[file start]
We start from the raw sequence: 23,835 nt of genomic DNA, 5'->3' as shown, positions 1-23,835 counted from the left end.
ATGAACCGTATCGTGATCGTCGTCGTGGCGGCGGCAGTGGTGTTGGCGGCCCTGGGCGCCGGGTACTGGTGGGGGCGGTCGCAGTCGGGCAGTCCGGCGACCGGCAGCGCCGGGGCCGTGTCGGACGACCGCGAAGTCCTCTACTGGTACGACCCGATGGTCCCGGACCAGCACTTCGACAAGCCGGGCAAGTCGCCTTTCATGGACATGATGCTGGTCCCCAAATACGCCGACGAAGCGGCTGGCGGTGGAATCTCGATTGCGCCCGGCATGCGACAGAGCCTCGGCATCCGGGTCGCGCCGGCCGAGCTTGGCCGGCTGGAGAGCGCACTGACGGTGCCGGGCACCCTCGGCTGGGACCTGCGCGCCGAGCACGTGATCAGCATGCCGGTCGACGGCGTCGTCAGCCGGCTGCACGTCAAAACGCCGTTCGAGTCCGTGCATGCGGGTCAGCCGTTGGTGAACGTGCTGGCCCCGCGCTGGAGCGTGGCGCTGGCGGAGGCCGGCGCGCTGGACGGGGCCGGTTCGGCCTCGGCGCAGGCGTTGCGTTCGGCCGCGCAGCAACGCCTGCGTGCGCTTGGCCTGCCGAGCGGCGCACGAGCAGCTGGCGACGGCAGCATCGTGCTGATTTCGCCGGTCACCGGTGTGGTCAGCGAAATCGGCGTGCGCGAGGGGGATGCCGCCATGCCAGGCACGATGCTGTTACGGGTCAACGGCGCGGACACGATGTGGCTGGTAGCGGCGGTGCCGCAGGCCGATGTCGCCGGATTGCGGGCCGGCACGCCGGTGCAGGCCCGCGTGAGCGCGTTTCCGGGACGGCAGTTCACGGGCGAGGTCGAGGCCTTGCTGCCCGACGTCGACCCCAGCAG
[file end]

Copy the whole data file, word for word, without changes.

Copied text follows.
We start from the raw sequence: 23,835 nt of genomic DNA, 5'->3' as shown, positions 1-23,835 counted from the left end.
ATGAACCGTATCGTGATCGTCGTCGTGGCGGCGGCAGTGGTGTTGGCGGCCCTGGGCGCCGGGTACTGGTGGGGGCGGTCGCAGTCGGGCAGTCCGGCGACCGGCAGCGCCGGGGCCGTGTCGGACGACCGCGAAGTCCTCTACTGGTACGACCCGATGGTCCCGGACCAGCACTTCGACAAGCCGGGCAAGTCGCCTTTCATGGACATGATGCTGGTCCCCAAATACGCCGACGAAGCGGCTGGCGGTGGAATCTCGATTGCGCCCGGCATGCGACAGAGCCTCGGCATCCGGGTCGCGCCGGCCGAGCTTGGCCGGCTGGAGAGCGCACTGACGGTGCCGGGCACCCTCGGCTGGGACCTGCGCGCCGAGCACGTGATCAGCATGCCGGTCGACGGCGTCGTCAGCCGGCTGCACGTCAAAACGCCGTTCGAGTCCGTGCATGCGGGTCAGCCGTTGGTGAACGTGCTGGCCCCGCGCTGGAGCGTGGCGCTGGCGGAGGCCGGCGCGCTGGACGGGGCCGGTTCGGCCTCGGCGCAGGCGTTGCGTTCGGCCGCGCAGCAACGCCTGCGTGCGCTTGGCCTGCCGAGCGGCGCACGAGCAGCTGGCGACGGCAGCATCGTGCTGATTTCGCCGGTCACCGGTGTGGTCAGCGAAATCGGCGTGCGCGAGGGGGATGCCGCCATGCCAGGCACGATGCTGTTACGGGTCAACGGCGCGGACACGATGTGGCTGGTAGCGGCGGTGCCGCAGGCCGATGTCGCCGGATTGCGGGCCGGCACGCCGGTGCAGGCCCGCGTGAGCGCGTTTCCGGGACGGCAGTTCACGGGCGAGGTCGAGGCCTTGCTGCCCGACGTCGACCCCAGCAG